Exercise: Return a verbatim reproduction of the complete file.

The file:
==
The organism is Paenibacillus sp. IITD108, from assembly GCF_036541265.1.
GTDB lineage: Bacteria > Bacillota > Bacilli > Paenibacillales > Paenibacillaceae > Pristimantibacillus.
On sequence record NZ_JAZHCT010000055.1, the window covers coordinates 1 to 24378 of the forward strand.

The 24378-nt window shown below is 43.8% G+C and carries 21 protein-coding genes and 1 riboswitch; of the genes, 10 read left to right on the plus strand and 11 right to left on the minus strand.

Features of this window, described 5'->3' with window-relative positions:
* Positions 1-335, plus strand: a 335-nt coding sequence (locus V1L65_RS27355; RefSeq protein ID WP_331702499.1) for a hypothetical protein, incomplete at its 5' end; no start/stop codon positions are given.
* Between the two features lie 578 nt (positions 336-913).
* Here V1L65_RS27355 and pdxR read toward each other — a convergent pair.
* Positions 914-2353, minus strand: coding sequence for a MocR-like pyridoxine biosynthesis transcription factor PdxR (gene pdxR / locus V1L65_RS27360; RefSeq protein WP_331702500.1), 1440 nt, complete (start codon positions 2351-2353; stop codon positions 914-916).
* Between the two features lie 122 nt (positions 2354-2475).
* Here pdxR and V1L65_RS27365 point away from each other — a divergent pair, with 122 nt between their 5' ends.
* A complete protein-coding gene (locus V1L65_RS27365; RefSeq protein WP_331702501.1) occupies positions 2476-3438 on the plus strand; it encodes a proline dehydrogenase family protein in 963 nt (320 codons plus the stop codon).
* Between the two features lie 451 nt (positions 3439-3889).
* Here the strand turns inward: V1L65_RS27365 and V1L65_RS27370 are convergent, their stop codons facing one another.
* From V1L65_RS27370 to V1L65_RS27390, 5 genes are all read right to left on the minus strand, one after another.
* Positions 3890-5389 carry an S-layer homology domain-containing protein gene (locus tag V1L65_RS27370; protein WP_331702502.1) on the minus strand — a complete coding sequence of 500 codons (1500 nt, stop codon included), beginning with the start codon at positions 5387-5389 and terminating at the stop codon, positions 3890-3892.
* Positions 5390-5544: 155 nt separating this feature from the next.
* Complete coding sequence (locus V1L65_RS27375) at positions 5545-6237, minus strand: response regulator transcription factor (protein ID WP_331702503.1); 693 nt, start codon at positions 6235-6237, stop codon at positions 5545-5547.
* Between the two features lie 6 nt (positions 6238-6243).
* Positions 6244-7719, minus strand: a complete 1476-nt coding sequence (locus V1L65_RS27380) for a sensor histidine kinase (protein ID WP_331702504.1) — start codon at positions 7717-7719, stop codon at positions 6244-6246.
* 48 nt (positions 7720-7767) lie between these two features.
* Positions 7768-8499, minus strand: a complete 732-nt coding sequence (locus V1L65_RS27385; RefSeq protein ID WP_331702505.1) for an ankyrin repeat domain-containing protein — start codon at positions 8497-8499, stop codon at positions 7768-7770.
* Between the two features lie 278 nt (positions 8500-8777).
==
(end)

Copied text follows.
The organism is Paenibacillus sp. IITD108, from assembly GCF_036541265.1.
GTDB lineage: Bacteria > Bacillota > Bacilli > Paenibacillales > Paenibacillaceae > Pristimantibacillus.
On sequence record NZ_JAZHCT010000055.1, the window covers coordinates 1 to 24378 of the forward strand.

The 24378-nt window shown below is 43.8% G+C and carries 21 protein-coding genes and 1 riboswitch; of the genes, 10 read left to right on the plus strand and 11 right to left on the minus strand.

Features of this window, described 5'->3' with window-relative positions:
* Positions 1-335, plus strand: a 335-nt coding sequence (locus V1L65_RS27355; RefSeq protein ID WP_331702499.1) for a hypothetical protein, incomplete at its 5' end; no start/stop codon positions are given.
* Between the two features lie 578 nt (positions 336-913).
* Here V1L65_RS27355 and pdxR read toward each other — a convergent pair.
* Positions 914-2353, minus strand: coding sequence for a MocR-like pyridoxine biosynthesis transcription factor PdxR (gene pdxR / locus V1L65_RS27360; RefSeq protein WP_331702500.1), 1440 nt, complete (start codon positions 2351-2353; stop codon positions 914-916).
* Between the two features lie 122 nt (positions 2354-2475).
* Here pdxR and V1L65_RS27365 point away from each other — a divergent pair, with 122 nt between their 5' ends.
* A complete protein-coding gene (locus V1L65_RS27365; RefSeq protein WP_331702501.1) occupies positions 2476-3438 on the plus strand; it encodes a proline dehydrogenase family protein in 963 nt (320 codons plus the stop codon).
* Between the two features lie 451 nt (positions 3439-3889).
* Here the strand turns inward: V1L65_RS27365 and V1L65_RS27370 are convergent, their stop codons facing one another.
* From V1L65_RS27370 to V1L65_RS27390, 5 genes are all read right to left on the minus strand, one after another.
* Positions 3890-5389 carry an S-layer homology domain-containing protein gene (locus tag V1L65_RS27370; protein WP_331702502.1) on the minus strand — a complete coding sequence of 500 codons (1500 nt, stop codon included), beginning with the start codon at positions 5387-5389 and terminating at the stop codon, positions 3890-3892.
* Positions 5390-5544: 155 nt separating this feature from the next.
* Complete coding sequence (locus V1L65_RS27375) at positions 5545-6237, minus strand: response regulator transcription factor (protein ID WP_331702503.1); 693 nt, start codon at positions 6235-6237, stop codon at positions 5545-5547.
* Between the two features lie 6 nt (positions 6238-6243).
* Positions 6244-7719, minus strand: a complete 1476-nt coding sequence (locus V1L65_RS27380) for a sensor histidine kinase (protein ID WP_331702504.1) — start codon at positions 7717-7719, stop codon at positions 6244-6246.
* 48 nt (positions 7720-7767) lie between these two features.
* Positions 7768-8499, minus strand: a complete 732-nt coding sequence (locus V1L65_RS27385; RefSeq protein ID WP_331702505.1) for an ankyrin repeat domain-containing protein — start codon at positions 8497-8499, stop codon at positions 7768-7770.
* Between the two features lie 278 nt (positions 8500-8777).